SteelSeries pretty much dominates the gaming headset market. Other companies, like HyperX, truly offer some awesome products, but with SteelSeries’ lineup as comprehensive across all price ranges as it is, it’s hard to imagine buying a non-SteelSeries headset for all but a few niche situations. Now, the company is back with another offering — the SteelSeries Arctis 9x, which nicely fills one of those niches.
The SteelSeries Arctis 9x is being billed specifically as a gaming headset for the Xbox, but it has uses beyond that too, thanks to the fact that it can connect through Bluetooth.
Still, at $200 the SteelSeries Arctis 9x does have some competition. Is it worth buying? We put the SteelSeries Arctis 9x to the test.
If you’ve used or seen any other SteelSeries Arctis headset over the past few years, you’ll immediately recognize the overall design of the SteelSeries Arctis 9x. It has the same retractable microphone, same adjustable headband, and the same matte plastic build as previous headsets — all things that we love.
The headset can really be used on any head size, thanks to the adjustable headband. The headband attaches to itself using velcro, and if the headset feels too small or too large, can be easily adjusted. Not only that, but once it is adjusted, you won’t need to adjust it again unless someone else uses it.
On the left ear cup, you’ll get the retractable microphone, along with a volume wheel to control the mix between the game chat and audio streams. On the right ear cup, there’s a volume wheel, a microphone mute button, a power button, a Bluetooth pairing button, an aux port, and a MicroUSB port. We would have liked to see a USB-C port instead of MicroUSB — it’s 2019, and a new $200 headset should not feature an outdated standard.
Generally, however, the SteelSeries Arctis 9x is a well-designed headset with a premium feel — like all of SteelSeries’ recent gaming headsets.
SteelSeries headsets have become known for their high level of comfort, and the SteelSeries Arctis 9x is no exception to that rule. There’s plenty of padding in the ear cups, and the stretchy headband makes for a nicely adjustable and comfortable experience.
The headset isn’t overly heavy either, which is always handy in ensuring that it’s generally a comfortable fit. We were able to use the headset for hours on end without the headset getting overly uncomfortable.
As is usually the case when it comes to SteelSeries products, the headset sounded great — for both gaming and music performance.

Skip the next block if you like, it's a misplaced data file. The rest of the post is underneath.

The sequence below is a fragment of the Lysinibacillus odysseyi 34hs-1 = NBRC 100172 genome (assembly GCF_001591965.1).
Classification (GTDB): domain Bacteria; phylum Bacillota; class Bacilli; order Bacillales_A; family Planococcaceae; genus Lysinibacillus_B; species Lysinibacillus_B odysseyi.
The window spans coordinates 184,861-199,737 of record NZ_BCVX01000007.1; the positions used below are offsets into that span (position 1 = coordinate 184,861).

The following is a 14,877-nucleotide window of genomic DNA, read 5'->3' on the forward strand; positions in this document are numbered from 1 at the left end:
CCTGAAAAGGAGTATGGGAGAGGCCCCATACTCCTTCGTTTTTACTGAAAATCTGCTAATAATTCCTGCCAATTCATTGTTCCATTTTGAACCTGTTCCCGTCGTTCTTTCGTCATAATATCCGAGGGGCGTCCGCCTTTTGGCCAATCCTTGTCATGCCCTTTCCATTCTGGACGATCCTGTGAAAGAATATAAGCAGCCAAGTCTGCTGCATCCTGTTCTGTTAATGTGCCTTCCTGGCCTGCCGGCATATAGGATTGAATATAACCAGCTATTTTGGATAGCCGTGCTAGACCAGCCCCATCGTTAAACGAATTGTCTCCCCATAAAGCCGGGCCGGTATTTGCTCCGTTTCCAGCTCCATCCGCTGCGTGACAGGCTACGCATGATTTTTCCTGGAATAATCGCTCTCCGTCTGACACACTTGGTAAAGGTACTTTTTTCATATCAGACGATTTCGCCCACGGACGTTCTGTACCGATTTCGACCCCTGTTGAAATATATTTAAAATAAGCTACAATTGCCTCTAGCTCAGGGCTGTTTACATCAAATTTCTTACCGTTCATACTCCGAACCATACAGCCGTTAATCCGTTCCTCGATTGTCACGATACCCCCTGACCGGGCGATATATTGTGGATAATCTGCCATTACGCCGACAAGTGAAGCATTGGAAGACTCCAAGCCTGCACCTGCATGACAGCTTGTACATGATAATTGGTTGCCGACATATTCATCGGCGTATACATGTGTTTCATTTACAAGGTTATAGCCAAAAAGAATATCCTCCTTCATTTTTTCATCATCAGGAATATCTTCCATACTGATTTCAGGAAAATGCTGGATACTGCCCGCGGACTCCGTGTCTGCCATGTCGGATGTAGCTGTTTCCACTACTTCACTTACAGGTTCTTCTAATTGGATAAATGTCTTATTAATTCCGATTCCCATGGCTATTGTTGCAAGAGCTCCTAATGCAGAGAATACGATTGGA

On the low end, the headset offers decent bass response, which is helpful for explosions and crashes in games, and kick drums and bass guitars when listening to music. The headset doesn’t go over the top with the bass — if you’re a serious bass fan, you may find yourself wanting more, but for most users the headset is capable in the bass department.
The mid range on the headset is pretty well-tuned, with what seems like a slight high mid bump for in-game chat and other spoken word. That said, the bump isn’t too pronounced — which is good news for those that plan on using the headset to listen to music.
The high end is pretty clear and detailed, making for a natural-sounding listening experience. Highs are often overlooked across headphones, but SteelSeries has managed to avoid that problem entirely.
The quality of the microphone is good, though your mileage will vary depending on how you plan on using the headset. If you’re using the headset wirelessly on the Xbox, you may fid the microphone quality to be lacking, but if you use it with an Xbox Wireless Adapter, you’ll find that the microphone sounds good.
The SteelSeries Arctis 9x can connect to your Xbox, and they can be paired just like you would pair a controller. It’s an easy setup process, and should make for a generally lag-free setup. The headset can also be connected to any other device through Bluetooth 4.1, and we found that they retained a pretty good connection during listening — most of the time. We had some trouble keeping the headset connected on a Mac, and the issue persisted over two review units. On a mobile device, however, the connection was fine, and on a PC we had no issues.
The headset also offers 20 hours of battery life, which is pretty good — though not incredible. The HyperX Cloud Flight headset hits 30 hours, while the SteelSeries Arctis 3 Bluetooth hits 28 hours. Still, the Arctis 9x’s 20 hours will be fine for most that are good at keeping their devices charged up.
SteelSeries has once again delivered a great product with the SteelSeries Arctis 9X. The headset looks great, is ultra-comfortable, and sounds pretty great too. If you’re an Xbox gamer and want something that you can use with your phone every now and then too, then the SteelSeries Arctis 9X is absolutely the way to go.
Because of its high-quality and good value, we’re awarding the SteelSeries Arctis 9X the Headphone Review Silver Medal.